60/40 bias was dialed into the static configuration of cars past because - in low traction (wet road) environments, that 40 was all it could handle before lock up risk was increased (and even on dry road hard brake while cornering can have the rear end swap with the front if back brakes get applied too hard). On dry roads that left the vehicle with less stopping force than the dry road could handle - but still more than wet road, and still within reasonable stopping distance. An engineering tradeoff. That "unused" back brake was simply wasted - or more precisely returned a longer life span in the linings.
With the computer the tradeoff becomes unnecessary (except in system failure - see below) - the brakes can be used at maximum, independent of each other - front rear AND left right biased - at all road conditions. This causes the wear to be greater in the rear - compared to a static biased non ABS system! This does NOT make the rears the predominate brakes. Weight will always transfer fwd in braking and the rear end will thus always LOOSE weight and can never be the predominate brake (the harder you brake the more weight comes off the rear the lower the traction available). What this means is a wet stop can be 60/40 while a dry stop is 51/49 Or even better than 50/50 - depending on how hard you are asking the brakes to work.
Further with computers traction control can be made to use the brakes (and the JK does this) - and applies one or both rear even when on the gas - if slippage or slide is detected by the wheel speed monitors and Gyro.. This also adds to wear - comparative to a non TC system - and again its simply using brake potential that would be left on the table if it was simply a 60/40 non ABS, non TC! Does not make rears predominate!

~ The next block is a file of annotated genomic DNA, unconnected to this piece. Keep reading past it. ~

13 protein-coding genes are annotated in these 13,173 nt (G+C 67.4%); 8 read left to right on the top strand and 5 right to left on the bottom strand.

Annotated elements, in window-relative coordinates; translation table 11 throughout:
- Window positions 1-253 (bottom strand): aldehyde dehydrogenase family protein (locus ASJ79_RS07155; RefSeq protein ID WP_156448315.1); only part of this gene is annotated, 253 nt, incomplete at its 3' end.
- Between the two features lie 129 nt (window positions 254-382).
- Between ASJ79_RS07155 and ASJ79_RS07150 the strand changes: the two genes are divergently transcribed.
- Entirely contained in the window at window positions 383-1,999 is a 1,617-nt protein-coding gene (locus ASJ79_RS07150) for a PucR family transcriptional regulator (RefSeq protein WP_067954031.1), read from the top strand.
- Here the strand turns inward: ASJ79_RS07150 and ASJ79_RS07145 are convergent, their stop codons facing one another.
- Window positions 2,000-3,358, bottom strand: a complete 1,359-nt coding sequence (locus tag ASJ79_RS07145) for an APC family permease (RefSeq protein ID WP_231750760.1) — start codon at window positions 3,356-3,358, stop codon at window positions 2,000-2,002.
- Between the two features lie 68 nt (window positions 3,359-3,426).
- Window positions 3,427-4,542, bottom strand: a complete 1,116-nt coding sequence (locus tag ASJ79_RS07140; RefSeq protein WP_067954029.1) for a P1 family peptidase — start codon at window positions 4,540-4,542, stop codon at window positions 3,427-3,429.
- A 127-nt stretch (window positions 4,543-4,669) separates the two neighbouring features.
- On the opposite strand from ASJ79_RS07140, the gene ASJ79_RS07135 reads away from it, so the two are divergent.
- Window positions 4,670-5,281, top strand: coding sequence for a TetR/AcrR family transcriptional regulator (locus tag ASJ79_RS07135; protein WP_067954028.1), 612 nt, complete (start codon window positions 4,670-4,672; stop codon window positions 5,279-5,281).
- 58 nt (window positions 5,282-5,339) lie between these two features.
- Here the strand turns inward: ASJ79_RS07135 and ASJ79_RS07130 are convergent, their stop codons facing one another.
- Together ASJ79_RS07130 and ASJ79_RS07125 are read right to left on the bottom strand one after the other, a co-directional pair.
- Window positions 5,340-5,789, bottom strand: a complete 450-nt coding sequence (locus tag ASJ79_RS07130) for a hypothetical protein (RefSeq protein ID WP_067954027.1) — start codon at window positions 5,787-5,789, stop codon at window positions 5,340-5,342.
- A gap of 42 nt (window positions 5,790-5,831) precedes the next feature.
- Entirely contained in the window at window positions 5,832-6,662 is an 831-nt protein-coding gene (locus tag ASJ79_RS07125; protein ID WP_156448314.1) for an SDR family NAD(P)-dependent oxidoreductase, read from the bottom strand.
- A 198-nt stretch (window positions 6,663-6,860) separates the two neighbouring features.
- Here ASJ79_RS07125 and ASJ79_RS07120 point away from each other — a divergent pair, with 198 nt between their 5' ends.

There is still a 60/40 mechanical bias in the brakes. That's the "failsafe" so that if TC and ABS do fail leaving you suddenly with only hydraulics brakes - you wont have an end swap when braking under a corner. The abs and tc system merely "equalize and maximize" the brake force at the tire contact by a strategy of bleedoff and individual wheel PSI increases.
J Wm Bishop EA, ASADE
The wagon should, of course, be as light as possible, but strength should not be sacrificed to lightness, for on any but the regularly traveled roads, the wagon will get many a
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